I saw this quote the other day, and haven't been able to stop thinking about this idea.... being vulnerable. Why *is* that so hard? Why is it so incredibly scary?

I don't know... maybe its just trying to exist here in this culture of competition, performance and excellence. (Don't get me wrong, I believe in excellence... but please tell me I'm not the only one who feels like they can't constantly live up to the pressure of it). And its not only my professional/academic life that I feel so much stress... its also my relationships.

I look around and I see friendships form... and then dissolve. Couples unite, and then split. I watch people's perceptions of each other shift (from affection, to criticism). And deep down I wonder how stable my own relationships are... I wonder when the person next to me is going to walk away.

So as a defense, I put the mask on. I'll admit it. Maybe the mask will cover up all my flaws and I can survive a little longer in this competitive workforce. Maybe my friends won't see the scars and imperfections, despise me, and walk away... at least today.

But then I look at that person across from me wearing their mask, and sure, it's beautiful. But when I get close, and reach out and touch their face, its cold... and hard... and fake. And you know, I don't care how many flaws they have, I'd much rather see their face than some painted piece of plastic.

I don't know, that part seems easy--accepting the people around me, no matter how imperfect they are. The hard part for me, is accepting my own weaknesses, and having the courage to take the mask off myself... to expose the reality of my own flaws.

So I guess if Clive is right, and
love = vulnerability
then God... teach me how to love.



I was swimming through the blogosphere today and found some beautiful thoughts of a guy who I later found out writes for Relevant (my favorite magazine). You've got to read his ideas about the difference between the way we think (in boxes) and the way life really is (cyclical and fluid).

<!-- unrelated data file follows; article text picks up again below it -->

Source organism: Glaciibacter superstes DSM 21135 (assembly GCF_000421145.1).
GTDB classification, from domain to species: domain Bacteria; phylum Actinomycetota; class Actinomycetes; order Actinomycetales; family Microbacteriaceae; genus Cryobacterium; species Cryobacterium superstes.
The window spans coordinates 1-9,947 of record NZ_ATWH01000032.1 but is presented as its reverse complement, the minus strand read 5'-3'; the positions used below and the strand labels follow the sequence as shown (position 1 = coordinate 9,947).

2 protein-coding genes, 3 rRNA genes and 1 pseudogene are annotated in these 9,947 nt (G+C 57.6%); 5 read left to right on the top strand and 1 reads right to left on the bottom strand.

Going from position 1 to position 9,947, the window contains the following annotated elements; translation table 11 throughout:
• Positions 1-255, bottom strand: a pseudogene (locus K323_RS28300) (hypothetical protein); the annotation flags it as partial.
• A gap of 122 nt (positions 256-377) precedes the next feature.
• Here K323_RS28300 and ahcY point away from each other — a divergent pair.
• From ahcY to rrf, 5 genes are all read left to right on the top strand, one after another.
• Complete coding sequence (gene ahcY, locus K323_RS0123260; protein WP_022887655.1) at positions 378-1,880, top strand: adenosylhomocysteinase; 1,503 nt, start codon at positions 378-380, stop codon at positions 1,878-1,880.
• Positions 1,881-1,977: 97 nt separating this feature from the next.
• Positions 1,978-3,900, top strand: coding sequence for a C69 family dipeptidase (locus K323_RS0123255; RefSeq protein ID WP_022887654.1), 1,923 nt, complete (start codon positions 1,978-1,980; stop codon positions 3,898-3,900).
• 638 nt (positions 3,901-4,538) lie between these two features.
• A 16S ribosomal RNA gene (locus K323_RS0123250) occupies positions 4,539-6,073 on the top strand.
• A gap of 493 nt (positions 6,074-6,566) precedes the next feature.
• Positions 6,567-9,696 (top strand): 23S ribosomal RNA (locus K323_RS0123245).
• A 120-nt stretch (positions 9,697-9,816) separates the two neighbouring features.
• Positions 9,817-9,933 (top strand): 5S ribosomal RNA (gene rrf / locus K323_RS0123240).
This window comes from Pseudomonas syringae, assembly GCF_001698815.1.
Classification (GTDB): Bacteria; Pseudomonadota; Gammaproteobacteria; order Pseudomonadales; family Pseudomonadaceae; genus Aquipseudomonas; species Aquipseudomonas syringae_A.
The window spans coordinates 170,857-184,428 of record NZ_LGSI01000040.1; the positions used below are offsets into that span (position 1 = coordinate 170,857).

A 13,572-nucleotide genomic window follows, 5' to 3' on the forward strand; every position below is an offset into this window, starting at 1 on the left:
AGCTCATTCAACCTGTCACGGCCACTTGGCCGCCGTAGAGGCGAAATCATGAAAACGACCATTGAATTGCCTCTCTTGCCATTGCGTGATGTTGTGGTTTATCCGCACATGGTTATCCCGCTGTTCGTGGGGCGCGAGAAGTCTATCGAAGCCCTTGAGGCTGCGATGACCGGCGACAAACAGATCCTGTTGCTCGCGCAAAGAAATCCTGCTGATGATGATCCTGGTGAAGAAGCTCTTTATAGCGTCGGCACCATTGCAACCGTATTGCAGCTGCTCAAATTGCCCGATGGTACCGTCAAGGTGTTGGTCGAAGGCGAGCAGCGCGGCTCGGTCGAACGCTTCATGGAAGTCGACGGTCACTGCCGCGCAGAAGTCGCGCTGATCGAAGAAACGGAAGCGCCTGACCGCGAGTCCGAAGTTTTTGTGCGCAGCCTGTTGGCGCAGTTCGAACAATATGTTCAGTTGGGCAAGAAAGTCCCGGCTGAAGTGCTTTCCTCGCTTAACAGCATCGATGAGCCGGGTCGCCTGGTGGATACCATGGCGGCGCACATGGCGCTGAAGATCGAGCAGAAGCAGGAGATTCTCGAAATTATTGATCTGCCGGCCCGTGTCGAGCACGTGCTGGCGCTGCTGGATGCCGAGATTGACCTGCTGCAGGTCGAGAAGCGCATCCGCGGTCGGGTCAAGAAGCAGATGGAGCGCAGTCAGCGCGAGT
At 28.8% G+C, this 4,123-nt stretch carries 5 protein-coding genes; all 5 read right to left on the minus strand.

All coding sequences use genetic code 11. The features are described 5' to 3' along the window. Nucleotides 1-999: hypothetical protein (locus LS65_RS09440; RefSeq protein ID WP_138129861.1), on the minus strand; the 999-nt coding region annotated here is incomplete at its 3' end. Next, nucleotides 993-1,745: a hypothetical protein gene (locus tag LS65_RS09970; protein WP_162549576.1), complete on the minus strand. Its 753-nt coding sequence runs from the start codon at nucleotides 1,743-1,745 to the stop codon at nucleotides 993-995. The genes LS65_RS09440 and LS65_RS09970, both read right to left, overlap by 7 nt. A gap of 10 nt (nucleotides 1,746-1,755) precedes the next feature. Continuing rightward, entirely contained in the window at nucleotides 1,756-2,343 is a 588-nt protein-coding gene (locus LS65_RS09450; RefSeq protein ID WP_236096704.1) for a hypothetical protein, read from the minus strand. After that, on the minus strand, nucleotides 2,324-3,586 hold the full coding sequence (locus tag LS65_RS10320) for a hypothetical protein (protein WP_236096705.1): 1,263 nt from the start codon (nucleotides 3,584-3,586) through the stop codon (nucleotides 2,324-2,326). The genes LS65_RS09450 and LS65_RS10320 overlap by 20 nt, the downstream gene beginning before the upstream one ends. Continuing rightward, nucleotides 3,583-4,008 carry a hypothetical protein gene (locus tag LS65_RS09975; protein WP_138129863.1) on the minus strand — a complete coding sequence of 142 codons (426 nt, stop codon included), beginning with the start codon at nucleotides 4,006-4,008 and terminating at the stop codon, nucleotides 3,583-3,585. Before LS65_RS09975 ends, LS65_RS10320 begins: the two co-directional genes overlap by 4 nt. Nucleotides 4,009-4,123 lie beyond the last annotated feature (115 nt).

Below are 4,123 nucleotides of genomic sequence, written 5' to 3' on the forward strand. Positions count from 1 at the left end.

I love your ideas, Joshua....
and I'm so with you... that
"love is fluid, not boxed in an idea"


finding old friends...

...or this week, it was more like old friends finding me. A dear friend of ours, that I haven't seen for over 15 years, emailed me out of the blue this week. He said he googled his name and found this site because I had listed him as one of my favorite musicians. Actually Marlin, you will always be a huge family favorite (especially during the Christmas season). Jessica had a similar experience this month, where she reconnected with a friend of hers from the 1st grade through Facebook. In both cases, we've found so much encouragement from hearing the stories of our old kindred spirits. And it's just was one more reminder that this (the blogosphere)... is really about people.


finding our voice....

I just started reading a new book that ended up not only being incredibly relevant to some situations at work, but it completely resonates with thoughts and feelings I have about the blogosphere. Don't you love it when someone poetically articulates feelings you already have?

This book actually cited the Cluetrain Manifesto, saying:

"All of us are finding our voices again. Learning how to talk to one another.... inside, outside, there's a conversation going on today that wasn't happening at all five years ago and hasn't been very much in evidence since the Industrial Revolution began. Now, spanning the planet via the Internet and Worldwide Web, this conversation is so vast, so multifaceted, that trying to figure out what it is about is futile. It's about a billion years of pent up hopes and fears and dreams coded in serpentine double helixes, the collective flashback deja vu of our strange perplexing species. Something ancient, elemental, sacred, something very very funny that's broken loose in the pipes and wires of the twenty-first century.... there are million and millions of threads in this conversation, but at the beginning and end of each one is a human being."


That is what I love about the web, and the "universe of discourse" we call the blogosphere: that its really about finding our voice, and even more so, about hearing another's.